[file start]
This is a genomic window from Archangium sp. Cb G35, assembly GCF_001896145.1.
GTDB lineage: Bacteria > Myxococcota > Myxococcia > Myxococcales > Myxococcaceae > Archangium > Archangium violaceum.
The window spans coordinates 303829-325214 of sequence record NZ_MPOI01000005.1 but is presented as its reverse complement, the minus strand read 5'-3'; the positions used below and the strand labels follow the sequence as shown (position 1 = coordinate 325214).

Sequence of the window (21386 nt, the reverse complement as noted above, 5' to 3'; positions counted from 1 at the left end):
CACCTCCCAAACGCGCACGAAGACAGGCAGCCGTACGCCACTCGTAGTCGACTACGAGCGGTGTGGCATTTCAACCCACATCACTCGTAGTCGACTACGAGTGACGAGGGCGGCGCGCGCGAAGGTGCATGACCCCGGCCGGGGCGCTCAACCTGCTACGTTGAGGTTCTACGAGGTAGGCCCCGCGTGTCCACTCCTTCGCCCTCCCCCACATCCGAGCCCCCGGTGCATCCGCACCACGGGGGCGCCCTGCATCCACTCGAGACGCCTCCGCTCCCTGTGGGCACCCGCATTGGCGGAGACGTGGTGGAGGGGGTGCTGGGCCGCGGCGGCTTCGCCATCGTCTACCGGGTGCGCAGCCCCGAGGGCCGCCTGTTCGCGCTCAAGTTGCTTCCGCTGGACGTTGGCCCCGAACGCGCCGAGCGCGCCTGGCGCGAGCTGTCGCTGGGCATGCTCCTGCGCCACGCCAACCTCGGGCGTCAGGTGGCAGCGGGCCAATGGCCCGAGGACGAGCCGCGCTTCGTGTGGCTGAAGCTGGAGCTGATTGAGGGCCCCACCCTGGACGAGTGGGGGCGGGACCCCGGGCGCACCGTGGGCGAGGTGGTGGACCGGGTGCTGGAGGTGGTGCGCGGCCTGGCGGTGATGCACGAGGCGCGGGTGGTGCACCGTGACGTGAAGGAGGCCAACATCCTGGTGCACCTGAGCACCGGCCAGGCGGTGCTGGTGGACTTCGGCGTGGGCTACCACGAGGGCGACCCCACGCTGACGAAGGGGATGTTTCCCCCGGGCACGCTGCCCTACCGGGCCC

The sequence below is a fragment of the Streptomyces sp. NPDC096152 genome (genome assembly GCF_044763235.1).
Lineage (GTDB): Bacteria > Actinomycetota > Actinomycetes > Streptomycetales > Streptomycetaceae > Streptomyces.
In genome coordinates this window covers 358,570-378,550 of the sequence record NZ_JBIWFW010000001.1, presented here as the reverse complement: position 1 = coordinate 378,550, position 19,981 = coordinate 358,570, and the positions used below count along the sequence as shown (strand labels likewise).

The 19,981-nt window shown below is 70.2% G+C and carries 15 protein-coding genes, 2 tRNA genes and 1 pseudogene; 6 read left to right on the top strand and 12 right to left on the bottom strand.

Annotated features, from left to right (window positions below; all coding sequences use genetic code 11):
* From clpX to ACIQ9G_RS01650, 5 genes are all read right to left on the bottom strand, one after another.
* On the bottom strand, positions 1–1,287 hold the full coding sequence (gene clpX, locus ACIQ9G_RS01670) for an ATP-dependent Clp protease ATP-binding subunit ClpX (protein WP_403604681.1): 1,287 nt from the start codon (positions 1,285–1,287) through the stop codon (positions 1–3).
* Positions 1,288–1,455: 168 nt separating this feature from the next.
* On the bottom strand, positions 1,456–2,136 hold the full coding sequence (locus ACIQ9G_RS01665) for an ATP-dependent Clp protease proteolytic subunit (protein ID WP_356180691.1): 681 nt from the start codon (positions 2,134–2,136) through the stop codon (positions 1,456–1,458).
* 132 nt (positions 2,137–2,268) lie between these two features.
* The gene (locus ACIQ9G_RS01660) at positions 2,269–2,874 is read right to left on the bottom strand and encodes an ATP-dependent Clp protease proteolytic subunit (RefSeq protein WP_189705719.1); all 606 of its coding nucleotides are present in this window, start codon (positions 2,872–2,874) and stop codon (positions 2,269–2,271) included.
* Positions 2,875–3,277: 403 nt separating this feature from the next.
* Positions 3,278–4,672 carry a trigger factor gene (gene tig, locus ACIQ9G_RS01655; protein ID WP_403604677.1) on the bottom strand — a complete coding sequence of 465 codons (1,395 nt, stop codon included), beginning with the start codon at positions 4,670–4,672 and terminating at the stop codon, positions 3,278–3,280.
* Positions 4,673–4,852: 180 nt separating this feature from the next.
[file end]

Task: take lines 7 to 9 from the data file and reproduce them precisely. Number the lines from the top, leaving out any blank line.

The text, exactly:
Lineage (GTDB): Bacteria > Actinomycetota > Actinomycetes > Streptomycetales > Streptomycetaceae > Streptomyces.
In genome coordinates this window covers 358,570-378,550 of the sequence record NZ_JBIWFW010000001.1, presented here as the reverse complement: position 1 = coordinate 378,550, position 19,981 = coordinate 358,570, and the positions used below count along the sequence as shown (strand labels likewise).

The 19,981-nt window shown below is 70.2% G+C and carries 15 protein-coding genes, 2 tRNA genes and 1 pseudogene; 6 read left to right on the top strand and 12 right to left on the bottom strand.